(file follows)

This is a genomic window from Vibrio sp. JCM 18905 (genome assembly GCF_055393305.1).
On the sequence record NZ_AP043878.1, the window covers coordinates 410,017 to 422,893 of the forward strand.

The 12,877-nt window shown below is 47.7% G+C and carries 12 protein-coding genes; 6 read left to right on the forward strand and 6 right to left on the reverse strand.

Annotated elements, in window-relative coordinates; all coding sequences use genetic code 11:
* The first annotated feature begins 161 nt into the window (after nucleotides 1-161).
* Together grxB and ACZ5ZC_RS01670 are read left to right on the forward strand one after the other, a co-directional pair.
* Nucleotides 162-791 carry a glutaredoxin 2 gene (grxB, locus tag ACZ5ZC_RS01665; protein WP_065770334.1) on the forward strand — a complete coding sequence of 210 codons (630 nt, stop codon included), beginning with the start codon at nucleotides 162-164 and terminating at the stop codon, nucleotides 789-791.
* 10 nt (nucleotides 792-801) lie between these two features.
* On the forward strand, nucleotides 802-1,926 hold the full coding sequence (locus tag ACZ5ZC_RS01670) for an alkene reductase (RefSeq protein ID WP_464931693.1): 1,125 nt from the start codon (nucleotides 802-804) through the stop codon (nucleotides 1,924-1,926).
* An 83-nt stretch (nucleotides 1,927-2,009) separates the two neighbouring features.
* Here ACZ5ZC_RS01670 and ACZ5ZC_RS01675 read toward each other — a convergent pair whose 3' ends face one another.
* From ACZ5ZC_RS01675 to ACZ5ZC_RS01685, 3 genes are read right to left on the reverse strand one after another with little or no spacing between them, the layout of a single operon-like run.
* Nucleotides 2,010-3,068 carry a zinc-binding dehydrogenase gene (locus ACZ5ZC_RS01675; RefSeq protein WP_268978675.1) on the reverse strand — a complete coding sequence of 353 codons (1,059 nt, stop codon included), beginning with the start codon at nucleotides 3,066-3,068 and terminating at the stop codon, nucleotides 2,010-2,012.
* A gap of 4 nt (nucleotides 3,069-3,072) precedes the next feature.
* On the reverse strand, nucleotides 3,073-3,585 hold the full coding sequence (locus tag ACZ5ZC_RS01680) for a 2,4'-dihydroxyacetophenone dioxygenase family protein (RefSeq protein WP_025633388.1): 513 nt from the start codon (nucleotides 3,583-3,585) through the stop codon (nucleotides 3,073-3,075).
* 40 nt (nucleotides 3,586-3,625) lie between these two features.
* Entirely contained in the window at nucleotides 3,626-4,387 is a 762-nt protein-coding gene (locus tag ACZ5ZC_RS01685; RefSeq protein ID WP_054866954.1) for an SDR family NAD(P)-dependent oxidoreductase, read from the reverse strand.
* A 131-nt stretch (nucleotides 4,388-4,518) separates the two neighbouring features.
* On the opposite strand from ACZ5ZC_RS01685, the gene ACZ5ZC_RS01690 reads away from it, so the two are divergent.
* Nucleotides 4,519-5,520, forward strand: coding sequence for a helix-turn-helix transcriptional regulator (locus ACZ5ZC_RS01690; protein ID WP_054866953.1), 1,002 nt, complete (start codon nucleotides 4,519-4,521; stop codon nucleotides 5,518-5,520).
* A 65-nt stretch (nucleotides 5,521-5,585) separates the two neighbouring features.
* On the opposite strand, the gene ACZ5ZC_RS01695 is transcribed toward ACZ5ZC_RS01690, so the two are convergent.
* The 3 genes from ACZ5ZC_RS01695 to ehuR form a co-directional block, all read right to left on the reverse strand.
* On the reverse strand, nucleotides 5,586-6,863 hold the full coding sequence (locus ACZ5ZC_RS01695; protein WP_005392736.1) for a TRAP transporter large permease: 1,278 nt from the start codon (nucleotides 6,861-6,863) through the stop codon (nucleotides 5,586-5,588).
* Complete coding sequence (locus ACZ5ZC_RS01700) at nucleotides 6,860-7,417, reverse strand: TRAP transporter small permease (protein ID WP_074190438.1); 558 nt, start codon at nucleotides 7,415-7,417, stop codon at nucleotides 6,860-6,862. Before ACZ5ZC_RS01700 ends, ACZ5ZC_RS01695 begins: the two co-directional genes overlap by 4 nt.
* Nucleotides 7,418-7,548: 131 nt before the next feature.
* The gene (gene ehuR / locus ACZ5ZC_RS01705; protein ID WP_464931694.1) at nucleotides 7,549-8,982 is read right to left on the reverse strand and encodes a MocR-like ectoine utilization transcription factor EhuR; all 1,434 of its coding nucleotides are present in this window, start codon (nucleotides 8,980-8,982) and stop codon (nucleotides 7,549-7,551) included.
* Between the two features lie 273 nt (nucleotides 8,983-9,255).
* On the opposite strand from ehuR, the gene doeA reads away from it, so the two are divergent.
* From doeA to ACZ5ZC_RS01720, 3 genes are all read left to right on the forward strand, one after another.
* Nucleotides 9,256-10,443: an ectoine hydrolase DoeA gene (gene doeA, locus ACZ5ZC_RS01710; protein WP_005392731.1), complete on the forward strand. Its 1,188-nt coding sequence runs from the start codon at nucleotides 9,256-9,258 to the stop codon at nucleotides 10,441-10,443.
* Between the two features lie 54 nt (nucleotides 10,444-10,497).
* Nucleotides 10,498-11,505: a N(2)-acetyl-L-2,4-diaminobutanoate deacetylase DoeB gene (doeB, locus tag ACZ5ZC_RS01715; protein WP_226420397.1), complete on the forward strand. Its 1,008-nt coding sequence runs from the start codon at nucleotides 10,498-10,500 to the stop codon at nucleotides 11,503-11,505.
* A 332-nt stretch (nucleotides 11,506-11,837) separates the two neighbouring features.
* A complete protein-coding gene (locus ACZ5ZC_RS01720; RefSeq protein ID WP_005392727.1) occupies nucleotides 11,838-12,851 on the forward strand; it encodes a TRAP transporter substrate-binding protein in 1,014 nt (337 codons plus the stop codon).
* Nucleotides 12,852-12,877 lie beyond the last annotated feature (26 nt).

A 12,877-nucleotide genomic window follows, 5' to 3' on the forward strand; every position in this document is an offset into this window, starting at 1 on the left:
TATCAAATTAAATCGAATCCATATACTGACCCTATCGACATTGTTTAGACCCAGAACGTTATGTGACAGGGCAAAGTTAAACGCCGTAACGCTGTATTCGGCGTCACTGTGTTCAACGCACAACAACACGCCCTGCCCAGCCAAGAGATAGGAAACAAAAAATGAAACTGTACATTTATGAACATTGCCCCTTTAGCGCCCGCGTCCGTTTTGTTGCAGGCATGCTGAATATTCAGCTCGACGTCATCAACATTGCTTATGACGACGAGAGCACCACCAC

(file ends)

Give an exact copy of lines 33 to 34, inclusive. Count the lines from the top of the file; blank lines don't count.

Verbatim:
* Nucleotides 10,498-11,505: a N(2)-acetyl-L-2,4-diaminobutanoate deacetylase DoeB gene (doeB, locus tag ACZ5ZC_RS01715; protein WP_226420397.1), complete on the forward strand. Its 1,008-nt coding sequence runs from the start codon at nucleotides 10,498-10,500 to the stop codon at nucleotides 11,503-11,505.
* A 332-nt stretch (nucleotides 11,506-11,837) separates the two neighbouring features.